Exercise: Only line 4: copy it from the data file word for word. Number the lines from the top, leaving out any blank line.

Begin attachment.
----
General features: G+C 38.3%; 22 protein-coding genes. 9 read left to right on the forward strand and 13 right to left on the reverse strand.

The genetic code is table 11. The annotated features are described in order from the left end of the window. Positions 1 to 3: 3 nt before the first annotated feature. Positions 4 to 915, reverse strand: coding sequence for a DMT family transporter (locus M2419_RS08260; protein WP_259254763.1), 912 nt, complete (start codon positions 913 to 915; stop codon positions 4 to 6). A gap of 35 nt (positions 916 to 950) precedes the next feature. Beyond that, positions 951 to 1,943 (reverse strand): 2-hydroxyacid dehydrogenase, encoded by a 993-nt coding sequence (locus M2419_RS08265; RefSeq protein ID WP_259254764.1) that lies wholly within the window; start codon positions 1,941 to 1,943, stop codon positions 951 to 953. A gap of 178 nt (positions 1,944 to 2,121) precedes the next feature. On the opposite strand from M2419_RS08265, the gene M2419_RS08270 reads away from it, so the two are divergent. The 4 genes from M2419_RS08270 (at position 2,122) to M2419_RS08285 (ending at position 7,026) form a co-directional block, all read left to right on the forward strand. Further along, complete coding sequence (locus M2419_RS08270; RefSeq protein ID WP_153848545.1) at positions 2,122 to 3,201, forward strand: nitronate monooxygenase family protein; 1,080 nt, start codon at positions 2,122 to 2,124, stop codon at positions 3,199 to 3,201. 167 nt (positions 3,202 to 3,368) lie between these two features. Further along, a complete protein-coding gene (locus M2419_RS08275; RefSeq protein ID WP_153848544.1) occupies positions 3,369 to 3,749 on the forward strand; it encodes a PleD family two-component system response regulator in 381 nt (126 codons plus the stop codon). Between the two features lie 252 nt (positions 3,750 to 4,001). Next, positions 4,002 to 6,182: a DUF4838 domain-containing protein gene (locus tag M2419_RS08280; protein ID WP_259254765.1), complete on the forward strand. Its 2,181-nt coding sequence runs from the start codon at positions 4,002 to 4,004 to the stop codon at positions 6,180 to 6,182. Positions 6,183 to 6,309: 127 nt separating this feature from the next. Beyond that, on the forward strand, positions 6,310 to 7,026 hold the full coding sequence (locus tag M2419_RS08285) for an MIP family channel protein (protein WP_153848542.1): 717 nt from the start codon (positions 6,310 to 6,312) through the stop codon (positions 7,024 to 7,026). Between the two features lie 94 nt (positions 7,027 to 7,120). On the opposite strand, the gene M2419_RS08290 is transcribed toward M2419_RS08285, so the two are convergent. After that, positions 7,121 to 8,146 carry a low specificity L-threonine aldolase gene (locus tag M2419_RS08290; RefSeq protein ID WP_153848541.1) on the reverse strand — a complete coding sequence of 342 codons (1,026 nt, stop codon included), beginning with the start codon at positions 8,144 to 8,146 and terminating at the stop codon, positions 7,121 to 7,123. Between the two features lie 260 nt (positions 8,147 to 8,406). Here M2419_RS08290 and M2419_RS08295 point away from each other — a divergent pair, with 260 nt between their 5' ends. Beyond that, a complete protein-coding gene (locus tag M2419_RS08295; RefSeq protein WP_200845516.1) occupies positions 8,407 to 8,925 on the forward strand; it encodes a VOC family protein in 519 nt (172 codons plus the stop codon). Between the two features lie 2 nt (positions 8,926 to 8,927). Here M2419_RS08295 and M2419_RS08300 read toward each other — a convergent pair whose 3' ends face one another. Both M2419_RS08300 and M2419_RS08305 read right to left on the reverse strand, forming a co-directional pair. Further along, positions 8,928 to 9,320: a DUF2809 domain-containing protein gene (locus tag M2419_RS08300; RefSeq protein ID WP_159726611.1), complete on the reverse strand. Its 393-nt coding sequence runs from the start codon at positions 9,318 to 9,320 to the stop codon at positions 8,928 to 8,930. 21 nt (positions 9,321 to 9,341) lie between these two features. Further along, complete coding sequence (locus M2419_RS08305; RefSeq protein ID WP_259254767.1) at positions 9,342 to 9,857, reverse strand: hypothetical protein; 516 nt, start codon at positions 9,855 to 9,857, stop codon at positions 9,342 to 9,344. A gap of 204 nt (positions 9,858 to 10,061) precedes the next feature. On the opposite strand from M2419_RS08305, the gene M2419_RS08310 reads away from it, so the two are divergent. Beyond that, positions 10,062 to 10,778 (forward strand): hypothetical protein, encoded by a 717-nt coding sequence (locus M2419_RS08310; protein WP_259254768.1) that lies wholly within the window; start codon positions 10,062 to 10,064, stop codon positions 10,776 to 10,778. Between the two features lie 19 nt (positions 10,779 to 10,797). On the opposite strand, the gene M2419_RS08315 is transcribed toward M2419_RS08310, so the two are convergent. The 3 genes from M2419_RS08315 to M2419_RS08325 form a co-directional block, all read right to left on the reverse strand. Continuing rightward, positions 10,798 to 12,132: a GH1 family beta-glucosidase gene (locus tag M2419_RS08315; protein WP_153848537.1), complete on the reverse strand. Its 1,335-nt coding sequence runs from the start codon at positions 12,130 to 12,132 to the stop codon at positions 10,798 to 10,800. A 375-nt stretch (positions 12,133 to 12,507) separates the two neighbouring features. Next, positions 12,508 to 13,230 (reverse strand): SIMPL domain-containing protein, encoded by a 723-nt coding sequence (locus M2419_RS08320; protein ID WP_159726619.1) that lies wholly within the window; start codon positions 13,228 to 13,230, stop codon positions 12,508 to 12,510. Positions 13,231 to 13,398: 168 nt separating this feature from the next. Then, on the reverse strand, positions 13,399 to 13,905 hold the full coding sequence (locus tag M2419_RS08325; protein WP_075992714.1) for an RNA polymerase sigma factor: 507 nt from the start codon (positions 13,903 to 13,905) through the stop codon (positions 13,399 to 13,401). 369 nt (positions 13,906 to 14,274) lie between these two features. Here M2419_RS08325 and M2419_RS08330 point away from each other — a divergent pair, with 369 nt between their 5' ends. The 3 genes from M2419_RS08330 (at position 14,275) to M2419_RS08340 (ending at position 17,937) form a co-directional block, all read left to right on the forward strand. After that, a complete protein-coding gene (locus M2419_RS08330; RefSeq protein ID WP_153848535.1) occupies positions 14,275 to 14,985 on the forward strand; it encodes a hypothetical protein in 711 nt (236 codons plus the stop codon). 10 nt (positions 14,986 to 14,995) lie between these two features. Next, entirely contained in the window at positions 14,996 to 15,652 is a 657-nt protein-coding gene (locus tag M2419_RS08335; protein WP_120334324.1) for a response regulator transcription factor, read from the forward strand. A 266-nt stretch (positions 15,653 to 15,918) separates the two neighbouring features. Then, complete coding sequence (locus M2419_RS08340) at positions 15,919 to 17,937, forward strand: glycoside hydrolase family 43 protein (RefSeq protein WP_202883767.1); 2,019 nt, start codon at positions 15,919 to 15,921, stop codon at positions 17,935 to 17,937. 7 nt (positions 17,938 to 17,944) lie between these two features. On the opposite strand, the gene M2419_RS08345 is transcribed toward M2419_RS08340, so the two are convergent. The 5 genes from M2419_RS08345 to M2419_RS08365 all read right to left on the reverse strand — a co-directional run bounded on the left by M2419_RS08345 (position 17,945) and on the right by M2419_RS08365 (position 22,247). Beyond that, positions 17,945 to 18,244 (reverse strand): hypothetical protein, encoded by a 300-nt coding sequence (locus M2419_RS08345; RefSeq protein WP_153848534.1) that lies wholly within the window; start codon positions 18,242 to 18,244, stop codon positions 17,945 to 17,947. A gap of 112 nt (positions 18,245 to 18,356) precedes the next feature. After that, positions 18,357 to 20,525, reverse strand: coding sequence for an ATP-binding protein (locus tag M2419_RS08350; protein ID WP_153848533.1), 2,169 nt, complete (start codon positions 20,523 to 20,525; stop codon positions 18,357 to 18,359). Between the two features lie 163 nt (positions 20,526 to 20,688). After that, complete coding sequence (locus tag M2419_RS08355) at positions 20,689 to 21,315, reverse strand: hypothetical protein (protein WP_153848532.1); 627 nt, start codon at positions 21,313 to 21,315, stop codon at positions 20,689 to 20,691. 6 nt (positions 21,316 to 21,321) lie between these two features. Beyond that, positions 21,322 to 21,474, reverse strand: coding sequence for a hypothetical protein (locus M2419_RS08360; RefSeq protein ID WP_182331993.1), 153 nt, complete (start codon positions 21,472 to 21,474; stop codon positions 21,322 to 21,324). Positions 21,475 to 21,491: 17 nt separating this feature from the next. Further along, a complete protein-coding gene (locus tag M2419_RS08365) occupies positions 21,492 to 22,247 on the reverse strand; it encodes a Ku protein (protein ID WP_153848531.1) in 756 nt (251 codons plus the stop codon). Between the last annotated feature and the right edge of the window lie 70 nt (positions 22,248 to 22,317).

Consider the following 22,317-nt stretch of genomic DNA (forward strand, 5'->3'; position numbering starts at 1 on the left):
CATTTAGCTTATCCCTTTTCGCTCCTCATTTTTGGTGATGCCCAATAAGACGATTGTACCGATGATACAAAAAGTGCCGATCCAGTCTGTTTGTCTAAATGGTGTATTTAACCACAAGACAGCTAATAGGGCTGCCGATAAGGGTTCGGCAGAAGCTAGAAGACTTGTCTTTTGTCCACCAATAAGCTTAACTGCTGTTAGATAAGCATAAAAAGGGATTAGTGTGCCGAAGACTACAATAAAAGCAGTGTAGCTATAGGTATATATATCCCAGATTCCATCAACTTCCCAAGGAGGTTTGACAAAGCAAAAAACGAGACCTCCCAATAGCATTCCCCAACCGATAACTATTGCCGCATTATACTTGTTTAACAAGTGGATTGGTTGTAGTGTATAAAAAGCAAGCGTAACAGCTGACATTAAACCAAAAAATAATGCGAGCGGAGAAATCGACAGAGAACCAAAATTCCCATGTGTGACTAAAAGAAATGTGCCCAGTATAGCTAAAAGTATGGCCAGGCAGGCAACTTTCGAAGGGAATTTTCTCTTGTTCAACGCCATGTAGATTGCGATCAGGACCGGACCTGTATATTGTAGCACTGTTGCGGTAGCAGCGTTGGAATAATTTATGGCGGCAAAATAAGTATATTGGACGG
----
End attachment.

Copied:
CATTTAGCTTATCCCTTTTCGCTCCTCATTTTTGGTGATGCCCAATAAGACGATTGTACCGATGATACAAAAAGTGCCGATCCAGTCTGTTTGTCTAAATGGTGTATTTAACCACAAGACAGCTAATAGGGCTGCCGATAAGGGTTCGGCAGAAGCTAGAAGACTTGTCTTTTGTCCACCAATAAGCTTAACTGCTGTTAGATAAGCATAAAAAGGGATTAGTGTGCCGAAGACTACAATAAAAGCAGTGTAGCTATAGGTATATATATCCCAGATTCCATCAACTTCCCAAGGAGGTTTGACAAAGCAAAAAACGAGACCTCCCAATAGCATTCCCCAACCGATAACTATTGCCGCATTATACTTGTTTAACAAGTGGATTGGTTGTAGTGTATAAAAAGCAAGCGTAACAGCTGACATTAAACCAAAAAATAATGCGAGCGGAGAAATCGACAGAGAACCAAAATTCCCATGTGTGACTAAAAGAAATGTGCCCAGTATAGCTAAAAGTATGGCCAGGCAGGCAACTTTCGAAGGGAATTTTCTCTTGTTCAACGCCATGTAGATTGCGATCAGGACCGGACCTGTATATTGTAGCACTGTTGCGGTAGCAGCGTTGGAATAATTTATGGCGGCAAAATAAGTATATTGGACGG